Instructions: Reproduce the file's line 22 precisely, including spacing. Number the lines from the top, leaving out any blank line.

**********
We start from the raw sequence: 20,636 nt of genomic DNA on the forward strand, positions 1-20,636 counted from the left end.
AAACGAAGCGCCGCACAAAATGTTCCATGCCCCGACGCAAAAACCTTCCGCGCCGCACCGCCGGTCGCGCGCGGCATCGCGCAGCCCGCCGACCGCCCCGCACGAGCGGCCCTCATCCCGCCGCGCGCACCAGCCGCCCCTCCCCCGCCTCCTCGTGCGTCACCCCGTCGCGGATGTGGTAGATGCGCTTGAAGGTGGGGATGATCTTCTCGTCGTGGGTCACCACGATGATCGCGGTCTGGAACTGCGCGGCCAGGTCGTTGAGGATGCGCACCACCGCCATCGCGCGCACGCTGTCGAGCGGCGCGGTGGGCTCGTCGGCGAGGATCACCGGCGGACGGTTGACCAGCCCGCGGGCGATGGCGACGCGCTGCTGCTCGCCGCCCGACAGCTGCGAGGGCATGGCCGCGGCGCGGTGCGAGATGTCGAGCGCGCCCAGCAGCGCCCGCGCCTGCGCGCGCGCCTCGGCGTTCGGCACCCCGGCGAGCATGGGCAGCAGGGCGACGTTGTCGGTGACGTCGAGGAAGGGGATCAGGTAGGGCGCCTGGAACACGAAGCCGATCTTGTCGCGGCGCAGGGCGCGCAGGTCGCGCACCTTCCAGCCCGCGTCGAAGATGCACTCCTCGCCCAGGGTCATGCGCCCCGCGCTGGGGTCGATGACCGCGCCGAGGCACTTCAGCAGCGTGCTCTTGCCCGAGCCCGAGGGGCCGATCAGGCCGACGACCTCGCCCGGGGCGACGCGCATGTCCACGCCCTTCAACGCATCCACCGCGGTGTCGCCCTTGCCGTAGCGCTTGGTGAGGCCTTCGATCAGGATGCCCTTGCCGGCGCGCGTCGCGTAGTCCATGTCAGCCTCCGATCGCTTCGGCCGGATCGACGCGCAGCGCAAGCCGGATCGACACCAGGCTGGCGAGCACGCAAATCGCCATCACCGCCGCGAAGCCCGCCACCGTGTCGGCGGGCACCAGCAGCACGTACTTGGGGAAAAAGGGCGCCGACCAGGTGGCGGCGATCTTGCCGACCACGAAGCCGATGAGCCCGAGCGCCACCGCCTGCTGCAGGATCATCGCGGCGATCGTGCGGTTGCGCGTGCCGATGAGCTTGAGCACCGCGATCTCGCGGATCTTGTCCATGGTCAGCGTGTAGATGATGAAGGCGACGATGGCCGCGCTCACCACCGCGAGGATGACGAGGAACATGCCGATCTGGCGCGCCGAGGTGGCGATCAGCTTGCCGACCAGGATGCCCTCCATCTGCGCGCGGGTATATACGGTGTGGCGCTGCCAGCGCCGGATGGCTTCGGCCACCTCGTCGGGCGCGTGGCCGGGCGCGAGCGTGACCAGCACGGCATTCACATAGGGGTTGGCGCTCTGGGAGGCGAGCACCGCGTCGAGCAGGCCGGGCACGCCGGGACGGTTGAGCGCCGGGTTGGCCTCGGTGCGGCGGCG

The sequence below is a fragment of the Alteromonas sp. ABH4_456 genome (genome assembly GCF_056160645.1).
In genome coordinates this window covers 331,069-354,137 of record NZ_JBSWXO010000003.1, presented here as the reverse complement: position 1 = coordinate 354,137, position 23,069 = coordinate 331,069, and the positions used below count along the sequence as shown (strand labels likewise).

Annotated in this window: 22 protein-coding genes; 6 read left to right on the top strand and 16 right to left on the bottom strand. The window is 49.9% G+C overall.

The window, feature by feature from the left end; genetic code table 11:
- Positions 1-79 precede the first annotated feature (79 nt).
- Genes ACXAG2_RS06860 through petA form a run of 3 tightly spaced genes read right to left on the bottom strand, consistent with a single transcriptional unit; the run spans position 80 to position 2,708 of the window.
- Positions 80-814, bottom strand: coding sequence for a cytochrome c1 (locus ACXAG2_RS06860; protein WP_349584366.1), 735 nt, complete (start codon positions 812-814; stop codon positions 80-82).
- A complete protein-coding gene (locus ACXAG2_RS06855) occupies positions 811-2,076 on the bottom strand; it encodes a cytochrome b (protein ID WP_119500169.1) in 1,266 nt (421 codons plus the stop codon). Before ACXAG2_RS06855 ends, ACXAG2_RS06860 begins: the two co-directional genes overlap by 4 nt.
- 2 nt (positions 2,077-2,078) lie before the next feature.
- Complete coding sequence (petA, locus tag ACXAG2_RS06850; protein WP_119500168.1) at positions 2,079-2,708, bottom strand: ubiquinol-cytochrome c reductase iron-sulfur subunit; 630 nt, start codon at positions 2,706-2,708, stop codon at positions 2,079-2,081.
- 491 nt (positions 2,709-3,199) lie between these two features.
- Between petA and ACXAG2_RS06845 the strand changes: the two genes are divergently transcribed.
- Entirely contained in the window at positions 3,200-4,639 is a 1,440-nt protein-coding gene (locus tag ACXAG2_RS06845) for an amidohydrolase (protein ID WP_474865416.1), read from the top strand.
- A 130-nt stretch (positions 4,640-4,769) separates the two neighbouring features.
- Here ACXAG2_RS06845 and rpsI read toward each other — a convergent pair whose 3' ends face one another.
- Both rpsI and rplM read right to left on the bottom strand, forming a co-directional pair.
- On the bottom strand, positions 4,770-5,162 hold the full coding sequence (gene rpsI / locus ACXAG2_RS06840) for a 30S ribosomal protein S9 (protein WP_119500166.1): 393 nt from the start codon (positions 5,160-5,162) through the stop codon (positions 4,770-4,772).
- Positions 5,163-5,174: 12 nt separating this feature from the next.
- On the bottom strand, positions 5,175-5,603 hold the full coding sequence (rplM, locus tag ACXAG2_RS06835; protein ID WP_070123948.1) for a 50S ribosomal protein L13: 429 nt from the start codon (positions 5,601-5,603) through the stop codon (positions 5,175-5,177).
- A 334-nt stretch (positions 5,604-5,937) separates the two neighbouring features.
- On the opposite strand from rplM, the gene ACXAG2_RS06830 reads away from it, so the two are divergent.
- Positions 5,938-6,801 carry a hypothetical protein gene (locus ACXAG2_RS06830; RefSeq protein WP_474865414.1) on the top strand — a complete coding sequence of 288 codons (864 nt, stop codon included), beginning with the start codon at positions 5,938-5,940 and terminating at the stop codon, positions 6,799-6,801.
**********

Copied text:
- A 334-nt stretch (positions 5,604-5,937) separates the two neighbouring features.